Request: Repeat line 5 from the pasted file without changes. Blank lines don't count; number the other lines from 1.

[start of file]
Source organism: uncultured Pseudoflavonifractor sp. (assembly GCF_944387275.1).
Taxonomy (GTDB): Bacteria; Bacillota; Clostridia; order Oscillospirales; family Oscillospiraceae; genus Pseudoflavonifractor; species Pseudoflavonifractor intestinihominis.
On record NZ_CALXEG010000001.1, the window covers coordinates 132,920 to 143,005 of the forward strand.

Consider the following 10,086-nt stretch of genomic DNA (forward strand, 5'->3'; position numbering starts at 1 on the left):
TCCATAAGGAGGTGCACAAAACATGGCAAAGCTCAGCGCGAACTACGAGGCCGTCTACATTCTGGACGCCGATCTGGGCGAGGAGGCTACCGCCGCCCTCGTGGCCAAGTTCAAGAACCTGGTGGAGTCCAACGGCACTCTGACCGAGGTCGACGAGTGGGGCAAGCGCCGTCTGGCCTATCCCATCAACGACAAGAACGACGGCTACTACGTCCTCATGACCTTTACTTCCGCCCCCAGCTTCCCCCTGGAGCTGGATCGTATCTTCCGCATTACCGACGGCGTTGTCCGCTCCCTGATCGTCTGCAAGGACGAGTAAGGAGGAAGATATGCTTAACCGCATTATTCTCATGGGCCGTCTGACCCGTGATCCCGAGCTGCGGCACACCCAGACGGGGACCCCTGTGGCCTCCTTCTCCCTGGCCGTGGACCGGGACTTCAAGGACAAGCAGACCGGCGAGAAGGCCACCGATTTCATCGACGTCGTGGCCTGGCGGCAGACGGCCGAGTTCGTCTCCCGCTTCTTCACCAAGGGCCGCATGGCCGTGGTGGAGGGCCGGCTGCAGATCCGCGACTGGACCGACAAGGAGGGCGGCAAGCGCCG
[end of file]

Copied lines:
TCCATAAGGAGGTGCACAAAACATGGCAAAGCTCAGCGCGAACTACGAGGCCGTCTACATTCTGGACGCCGATCTGGGCGAGGAGGCTACCGCCGCCCTCGTGGCCAAGTTCAAGAACCTGGTGGAGTCCAACGGCACTCTGACCGAGGTCGACGAGTGGGGCAAGCGCCGTCTGGCCTATCCCATCAACGACAAGAACGACGGCTACTACGTCCTCATGACCTTTACTTCCGCCCCCAGCTTCCCCCTGGAGCTGGATCGTATCTTCCGCATTACCGACGGCGTTGTCCGCTCCCTGATCGTCTGCAAGGACGAGTAAGGAGGAAGATATGCTTAACCGCATTATTCTCATGGGCCGTCTGACCCGTGATCCCGAGCTGCGGCACACCCAGACGGGGACCCCTGTGGCCTCCTTCTCCCTGGCCGTGGACCGGGACTTCAAGGACAAGCAGACCGGCGAGAAGGCCACCGATTTCATCGACGTCGTGGCCTGGCGGCAGACGGCCGAGTTCGTCTCCCGCTTCTTCACCAAGGGCCGCATGGCCGTGGTGGAGGGCCGGCTGCAGATCCGCGACTGGACCGACAAGGAGGGCGGCAAGCGCCG